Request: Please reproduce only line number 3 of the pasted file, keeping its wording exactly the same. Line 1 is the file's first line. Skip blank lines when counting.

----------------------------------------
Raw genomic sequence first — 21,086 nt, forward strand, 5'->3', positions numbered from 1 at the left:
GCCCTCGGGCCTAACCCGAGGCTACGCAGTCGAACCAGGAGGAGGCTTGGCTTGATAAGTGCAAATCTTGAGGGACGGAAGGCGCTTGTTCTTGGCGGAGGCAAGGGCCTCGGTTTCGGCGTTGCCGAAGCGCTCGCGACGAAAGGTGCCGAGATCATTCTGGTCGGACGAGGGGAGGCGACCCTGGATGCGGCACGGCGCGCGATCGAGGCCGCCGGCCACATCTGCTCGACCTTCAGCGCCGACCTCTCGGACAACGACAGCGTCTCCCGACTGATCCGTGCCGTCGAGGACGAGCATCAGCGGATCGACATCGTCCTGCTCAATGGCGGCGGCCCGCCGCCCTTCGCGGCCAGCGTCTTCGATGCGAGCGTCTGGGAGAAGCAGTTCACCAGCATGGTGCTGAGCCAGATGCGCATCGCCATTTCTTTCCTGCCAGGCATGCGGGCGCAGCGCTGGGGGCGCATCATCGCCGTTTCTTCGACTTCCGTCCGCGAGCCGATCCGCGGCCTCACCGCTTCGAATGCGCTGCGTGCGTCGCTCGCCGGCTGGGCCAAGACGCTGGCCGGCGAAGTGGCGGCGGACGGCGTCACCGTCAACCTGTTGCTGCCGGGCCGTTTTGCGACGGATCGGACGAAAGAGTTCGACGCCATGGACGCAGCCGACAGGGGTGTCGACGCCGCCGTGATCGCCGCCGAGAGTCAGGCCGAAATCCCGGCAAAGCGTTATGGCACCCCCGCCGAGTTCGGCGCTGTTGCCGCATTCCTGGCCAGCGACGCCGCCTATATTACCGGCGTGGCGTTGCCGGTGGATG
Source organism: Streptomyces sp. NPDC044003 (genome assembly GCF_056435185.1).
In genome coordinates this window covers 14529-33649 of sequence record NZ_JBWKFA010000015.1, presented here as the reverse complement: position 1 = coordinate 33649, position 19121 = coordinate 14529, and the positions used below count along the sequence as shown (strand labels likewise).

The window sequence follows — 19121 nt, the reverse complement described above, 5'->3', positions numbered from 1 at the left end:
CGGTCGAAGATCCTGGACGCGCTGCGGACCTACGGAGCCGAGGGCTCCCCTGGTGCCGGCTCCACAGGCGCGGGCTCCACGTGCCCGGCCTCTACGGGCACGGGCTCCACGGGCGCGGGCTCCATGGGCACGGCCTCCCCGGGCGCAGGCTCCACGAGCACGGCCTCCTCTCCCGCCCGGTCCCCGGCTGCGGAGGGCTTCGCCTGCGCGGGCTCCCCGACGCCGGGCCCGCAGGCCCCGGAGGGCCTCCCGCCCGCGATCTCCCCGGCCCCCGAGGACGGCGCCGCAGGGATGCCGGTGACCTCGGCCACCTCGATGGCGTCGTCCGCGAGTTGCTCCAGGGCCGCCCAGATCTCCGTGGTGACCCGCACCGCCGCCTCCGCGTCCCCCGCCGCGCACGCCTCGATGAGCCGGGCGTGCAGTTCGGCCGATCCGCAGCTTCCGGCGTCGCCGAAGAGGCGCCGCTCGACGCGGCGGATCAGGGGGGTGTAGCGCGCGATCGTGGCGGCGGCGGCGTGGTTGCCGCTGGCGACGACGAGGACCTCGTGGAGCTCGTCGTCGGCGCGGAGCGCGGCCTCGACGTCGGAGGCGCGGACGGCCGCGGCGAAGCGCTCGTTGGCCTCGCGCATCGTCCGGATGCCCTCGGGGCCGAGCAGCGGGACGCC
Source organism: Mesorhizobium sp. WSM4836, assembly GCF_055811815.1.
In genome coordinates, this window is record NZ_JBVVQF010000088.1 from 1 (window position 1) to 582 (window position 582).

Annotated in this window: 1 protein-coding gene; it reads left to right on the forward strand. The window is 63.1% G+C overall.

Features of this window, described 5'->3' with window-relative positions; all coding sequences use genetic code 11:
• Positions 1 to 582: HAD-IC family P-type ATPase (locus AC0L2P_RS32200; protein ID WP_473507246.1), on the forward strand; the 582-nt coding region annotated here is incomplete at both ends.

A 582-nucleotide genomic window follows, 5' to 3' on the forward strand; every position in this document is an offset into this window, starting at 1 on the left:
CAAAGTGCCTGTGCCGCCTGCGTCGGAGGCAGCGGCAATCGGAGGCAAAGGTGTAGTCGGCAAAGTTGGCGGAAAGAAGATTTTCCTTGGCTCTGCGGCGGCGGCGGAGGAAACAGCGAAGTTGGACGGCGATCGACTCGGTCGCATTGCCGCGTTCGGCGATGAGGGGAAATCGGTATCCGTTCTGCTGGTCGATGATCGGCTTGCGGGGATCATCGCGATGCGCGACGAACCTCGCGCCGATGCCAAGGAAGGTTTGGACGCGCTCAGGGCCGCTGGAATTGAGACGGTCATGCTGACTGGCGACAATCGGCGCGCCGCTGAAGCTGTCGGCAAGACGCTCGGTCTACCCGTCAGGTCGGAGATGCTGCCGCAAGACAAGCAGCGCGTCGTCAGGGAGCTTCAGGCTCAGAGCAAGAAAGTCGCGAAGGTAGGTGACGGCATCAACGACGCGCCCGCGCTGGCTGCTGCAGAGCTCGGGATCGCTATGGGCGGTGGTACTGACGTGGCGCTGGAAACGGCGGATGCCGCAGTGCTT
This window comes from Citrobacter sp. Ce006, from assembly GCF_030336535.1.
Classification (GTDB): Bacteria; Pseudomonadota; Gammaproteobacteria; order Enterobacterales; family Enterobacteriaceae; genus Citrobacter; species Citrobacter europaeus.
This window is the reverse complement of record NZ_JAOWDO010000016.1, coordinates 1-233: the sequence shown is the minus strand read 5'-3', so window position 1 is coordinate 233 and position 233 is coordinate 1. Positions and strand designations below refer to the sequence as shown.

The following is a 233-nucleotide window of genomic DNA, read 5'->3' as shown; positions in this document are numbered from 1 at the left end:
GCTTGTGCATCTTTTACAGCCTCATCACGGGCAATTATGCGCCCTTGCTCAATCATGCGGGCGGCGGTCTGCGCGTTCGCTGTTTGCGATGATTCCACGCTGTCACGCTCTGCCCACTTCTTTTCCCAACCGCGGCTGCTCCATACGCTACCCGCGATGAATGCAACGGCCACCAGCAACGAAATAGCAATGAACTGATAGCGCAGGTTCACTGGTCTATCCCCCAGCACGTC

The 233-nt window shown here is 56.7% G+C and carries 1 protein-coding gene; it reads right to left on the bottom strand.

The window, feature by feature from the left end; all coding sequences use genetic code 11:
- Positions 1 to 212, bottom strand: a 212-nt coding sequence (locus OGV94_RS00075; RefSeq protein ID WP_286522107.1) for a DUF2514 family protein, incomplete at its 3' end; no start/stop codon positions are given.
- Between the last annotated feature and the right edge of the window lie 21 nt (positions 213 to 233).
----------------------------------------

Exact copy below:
Source organism: Streptomyces sp. NPDC044003 (genome assembly GCF_056435185.1).